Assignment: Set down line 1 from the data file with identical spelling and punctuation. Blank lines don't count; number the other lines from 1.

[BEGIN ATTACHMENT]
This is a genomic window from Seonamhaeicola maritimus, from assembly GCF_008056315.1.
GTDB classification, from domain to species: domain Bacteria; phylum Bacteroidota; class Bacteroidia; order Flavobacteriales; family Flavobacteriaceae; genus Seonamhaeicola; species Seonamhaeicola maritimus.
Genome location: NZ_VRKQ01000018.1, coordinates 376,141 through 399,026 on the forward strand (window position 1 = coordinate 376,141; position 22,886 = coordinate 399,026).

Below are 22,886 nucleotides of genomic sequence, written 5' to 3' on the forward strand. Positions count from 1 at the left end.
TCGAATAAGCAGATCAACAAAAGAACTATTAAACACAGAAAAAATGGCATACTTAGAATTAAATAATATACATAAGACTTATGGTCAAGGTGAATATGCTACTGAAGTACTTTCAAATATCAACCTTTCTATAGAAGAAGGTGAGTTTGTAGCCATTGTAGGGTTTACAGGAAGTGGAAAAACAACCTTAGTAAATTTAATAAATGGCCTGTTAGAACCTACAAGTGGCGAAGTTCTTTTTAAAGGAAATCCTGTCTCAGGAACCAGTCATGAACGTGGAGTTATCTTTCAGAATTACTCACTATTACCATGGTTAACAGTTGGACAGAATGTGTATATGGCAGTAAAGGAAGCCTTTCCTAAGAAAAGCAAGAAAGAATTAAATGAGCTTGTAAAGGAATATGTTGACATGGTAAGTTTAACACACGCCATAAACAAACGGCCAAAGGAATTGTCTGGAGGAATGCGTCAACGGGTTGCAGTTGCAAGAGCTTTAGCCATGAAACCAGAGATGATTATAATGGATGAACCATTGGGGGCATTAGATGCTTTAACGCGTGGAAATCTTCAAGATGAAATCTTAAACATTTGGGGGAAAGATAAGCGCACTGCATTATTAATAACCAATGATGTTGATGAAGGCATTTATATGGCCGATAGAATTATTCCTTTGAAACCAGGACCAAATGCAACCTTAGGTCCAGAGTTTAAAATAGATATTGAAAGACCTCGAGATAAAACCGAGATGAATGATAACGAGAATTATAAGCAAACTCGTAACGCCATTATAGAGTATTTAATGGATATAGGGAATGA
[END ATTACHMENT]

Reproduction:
This is a genomic window from Seonamhaeicola maritimus, from assembly GCF_008056315.1.